Frank and I went to a wedding this weekend in Bensalem, PA. Bensalem is a lovely town, home to the wedding barn Celebrations, several hundred outposts of an Italian restaurant chain called Carrabas, and three different bars called Michael's. The groom was an ex-coworker, so me, Frank, and a few other co-workers and their partners rented a minivan and trucked down. We all piled into a hotel room together, and it was one of those rare opportunities to do intimate things you normally don't do with colleagues--tooth brushing, sleeping, watching weird hotel tv--with the people you work with.
Frank and my work buddy Billy's boyfriend Nico were the non-work wild cards. They'd all met before, but it was the first time anyone from work had really had a chance to have an extended conversation with Frank. Which is kind of nerve-racking, cause what if they don't get along? Or worse, what if he says something horribly offensive and they get into a fistfight or something? Then it would be awkward every day at work for the rest of my life.
Frank can be a real crank sometimes, and smashing him together sleepover style with four other people generally would tend to bring out the worst in him, but he actually seemed to have a good old time. He and Nico really bonded, which is funny, and though it felt a little icky and over-vulnerable at times to let work people have unfettered access to a grumpy Frank, they seemed to think he was a good guy.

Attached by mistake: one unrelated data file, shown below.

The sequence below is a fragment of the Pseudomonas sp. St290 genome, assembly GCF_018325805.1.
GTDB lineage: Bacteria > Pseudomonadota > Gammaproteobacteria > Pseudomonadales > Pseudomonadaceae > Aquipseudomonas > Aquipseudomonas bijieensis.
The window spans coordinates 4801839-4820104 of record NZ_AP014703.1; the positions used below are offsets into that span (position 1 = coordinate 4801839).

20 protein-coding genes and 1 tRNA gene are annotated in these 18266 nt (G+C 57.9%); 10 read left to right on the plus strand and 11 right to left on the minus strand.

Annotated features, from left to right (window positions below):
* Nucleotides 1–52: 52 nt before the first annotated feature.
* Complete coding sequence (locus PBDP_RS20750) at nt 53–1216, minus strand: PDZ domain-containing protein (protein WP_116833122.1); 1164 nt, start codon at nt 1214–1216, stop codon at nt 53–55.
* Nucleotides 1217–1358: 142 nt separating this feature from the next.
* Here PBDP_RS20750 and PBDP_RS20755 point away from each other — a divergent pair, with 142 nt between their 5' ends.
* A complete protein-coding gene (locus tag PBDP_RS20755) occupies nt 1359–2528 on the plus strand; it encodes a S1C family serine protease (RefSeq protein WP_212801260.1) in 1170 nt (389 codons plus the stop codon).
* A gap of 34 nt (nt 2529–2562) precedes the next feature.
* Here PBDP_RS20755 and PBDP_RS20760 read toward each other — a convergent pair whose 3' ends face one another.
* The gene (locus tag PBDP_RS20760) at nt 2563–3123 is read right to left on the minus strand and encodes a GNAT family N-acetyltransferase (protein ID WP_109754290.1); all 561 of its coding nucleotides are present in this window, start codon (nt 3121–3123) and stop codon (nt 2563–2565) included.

It's always nice to hear people tell you how much they like your boyfriend. Maybe I'm a job nerd, but I really like it when work friends start to become actual friends. Also, there's nothing that makes you feel legitimate as a couple quite like seeing both of your names on a little placecard. Sort of anti-intuitively, watching two other people pledge their eternal commitment to each other always makes me feel even happier with my non-eternally-committed state, yet happier that I’ve got Frank around.
I know I've talked about before how the rigamarole of super traditional weddings makes me incredibly grateful that I don't have to endure one, and this one was no exception. The brides family was Pentecostal, so believe me when I say that I got enough Jesus during the ceremony to last me pretty much for the rest of my life.
Anyway, it's odd but oddly nice to be smashed in with people you like and the people they like for a weekend. I'm really glad that I like the people that the people I like like, and vice versa. Or something. And now I know what my co-workers wear to bed, which might at some point be useful, I guess. Weddings are weird, man. Weird but fun.